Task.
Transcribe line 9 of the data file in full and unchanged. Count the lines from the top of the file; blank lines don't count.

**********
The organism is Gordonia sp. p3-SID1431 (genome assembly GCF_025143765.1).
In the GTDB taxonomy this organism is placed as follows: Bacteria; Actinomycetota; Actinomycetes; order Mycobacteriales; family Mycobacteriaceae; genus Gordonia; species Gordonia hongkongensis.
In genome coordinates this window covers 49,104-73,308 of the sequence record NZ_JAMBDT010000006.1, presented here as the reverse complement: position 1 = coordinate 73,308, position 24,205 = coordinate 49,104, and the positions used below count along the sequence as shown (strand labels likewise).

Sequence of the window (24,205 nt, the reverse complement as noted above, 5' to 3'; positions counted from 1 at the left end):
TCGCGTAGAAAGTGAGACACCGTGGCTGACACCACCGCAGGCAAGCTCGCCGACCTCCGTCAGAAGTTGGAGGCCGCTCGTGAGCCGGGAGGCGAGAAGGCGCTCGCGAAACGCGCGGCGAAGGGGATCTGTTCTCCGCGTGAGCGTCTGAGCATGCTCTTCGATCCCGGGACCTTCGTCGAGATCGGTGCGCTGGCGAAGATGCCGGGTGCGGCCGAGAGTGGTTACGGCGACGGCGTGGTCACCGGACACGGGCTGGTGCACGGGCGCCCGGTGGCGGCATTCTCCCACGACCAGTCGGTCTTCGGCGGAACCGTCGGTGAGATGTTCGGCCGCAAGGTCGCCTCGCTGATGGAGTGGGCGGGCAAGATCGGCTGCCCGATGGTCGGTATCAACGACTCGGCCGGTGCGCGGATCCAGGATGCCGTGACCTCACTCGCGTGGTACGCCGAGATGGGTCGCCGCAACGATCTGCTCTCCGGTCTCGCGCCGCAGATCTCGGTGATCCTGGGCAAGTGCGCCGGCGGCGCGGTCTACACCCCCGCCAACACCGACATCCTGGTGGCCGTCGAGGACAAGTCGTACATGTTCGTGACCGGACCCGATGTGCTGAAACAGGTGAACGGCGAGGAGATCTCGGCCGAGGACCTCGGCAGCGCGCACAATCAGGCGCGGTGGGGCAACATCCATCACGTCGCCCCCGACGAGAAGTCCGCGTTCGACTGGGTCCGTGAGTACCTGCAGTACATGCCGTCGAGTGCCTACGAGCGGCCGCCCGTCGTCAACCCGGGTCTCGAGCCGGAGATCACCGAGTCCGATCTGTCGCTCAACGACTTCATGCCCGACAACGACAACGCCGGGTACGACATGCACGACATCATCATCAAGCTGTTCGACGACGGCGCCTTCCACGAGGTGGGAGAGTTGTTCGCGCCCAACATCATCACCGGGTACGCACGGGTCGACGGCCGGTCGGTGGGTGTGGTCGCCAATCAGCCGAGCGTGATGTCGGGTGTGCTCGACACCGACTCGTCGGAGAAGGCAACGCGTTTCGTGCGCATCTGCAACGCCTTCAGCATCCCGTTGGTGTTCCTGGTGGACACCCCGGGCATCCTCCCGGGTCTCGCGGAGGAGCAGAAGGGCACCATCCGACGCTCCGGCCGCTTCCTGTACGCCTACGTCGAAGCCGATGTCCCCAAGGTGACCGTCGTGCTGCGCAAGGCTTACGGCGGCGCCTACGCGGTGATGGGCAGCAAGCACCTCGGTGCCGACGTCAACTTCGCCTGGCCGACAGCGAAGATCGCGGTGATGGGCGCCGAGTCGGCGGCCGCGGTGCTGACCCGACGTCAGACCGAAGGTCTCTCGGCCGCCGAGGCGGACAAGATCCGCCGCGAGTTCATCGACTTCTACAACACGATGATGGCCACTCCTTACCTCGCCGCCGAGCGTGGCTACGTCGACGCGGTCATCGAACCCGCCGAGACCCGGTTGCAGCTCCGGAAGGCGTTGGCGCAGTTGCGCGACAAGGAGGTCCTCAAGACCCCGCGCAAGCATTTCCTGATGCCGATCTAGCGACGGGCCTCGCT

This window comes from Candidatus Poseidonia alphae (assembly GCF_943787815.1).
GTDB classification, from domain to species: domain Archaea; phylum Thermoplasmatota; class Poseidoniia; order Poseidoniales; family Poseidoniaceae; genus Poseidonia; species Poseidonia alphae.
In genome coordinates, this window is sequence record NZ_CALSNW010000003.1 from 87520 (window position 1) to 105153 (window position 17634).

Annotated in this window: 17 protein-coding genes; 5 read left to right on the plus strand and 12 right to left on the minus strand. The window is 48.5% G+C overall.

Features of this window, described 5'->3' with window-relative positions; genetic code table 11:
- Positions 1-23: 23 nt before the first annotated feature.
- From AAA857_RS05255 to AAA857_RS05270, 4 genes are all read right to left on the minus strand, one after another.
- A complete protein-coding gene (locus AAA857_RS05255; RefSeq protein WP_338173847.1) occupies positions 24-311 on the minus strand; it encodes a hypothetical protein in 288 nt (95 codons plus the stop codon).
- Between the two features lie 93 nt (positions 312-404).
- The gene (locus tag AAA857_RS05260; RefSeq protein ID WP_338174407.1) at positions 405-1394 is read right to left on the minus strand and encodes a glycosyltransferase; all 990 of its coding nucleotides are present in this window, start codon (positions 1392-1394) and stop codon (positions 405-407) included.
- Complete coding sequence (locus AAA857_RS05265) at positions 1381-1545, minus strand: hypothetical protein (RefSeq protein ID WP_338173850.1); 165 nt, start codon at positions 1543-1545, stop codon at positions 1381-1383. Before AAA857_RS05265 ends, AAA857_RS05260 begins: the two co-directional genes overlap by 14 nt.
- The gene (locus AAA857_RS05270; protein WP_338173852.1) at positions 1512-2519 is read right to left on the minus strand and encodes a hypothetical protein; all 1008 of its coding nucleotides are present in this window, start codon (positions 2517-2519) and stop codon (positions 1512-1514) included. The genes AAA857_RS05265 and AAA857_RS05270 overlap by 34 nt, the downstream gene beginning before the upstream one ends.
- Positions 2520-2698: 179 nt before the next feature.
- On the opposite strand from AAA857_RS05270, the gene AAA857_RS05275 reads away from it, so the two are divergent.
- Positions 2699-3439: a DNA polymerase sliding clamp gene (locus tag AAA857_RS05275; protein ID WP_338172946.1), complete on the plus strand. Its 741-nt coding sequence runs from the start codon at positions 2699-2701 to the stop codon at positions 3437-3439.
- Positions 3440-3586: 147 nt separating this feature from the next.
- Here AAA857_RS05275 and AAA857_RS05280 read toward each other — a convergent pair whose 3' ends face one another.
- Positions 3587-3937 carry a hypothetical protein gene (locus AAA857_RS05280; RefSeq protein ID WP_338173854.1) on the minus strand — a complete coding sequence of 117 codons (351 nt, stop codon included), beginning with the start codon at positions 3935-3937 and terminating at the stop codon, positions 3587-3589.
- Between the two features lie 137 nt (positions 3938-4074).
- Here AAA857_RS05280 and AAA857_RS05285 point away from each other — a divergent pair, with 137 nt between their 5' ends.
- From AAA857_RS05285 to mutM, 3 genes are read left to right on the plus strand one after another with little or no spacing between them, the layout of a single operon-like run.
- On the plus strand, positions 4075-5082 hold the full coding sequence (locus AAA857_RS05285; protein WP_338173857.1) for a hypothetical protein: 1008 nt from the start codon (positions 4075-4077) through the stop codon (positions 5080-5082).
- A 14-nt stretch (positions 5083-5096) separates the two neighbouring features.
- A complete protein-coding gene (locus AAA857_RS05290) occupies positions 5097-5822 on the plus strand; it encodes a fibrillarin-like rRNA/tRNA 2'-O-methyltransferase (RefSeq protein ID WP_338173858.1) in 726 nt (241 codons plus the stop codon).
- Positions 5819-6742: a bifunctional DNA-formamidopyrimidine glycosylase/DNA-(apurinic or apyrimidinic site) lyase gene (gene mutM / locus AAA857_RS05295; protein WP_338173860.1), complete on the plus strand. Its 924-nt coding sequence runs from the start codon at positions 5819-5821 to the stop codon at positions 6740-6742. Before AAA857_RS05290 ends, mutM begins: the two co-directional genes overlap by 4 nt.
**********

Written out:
Annotated in this window: 17 protein-coding genes; 5 read left to right on the plus strand and 12 right to left on the minus strand. The window is 48.5% G+C overall.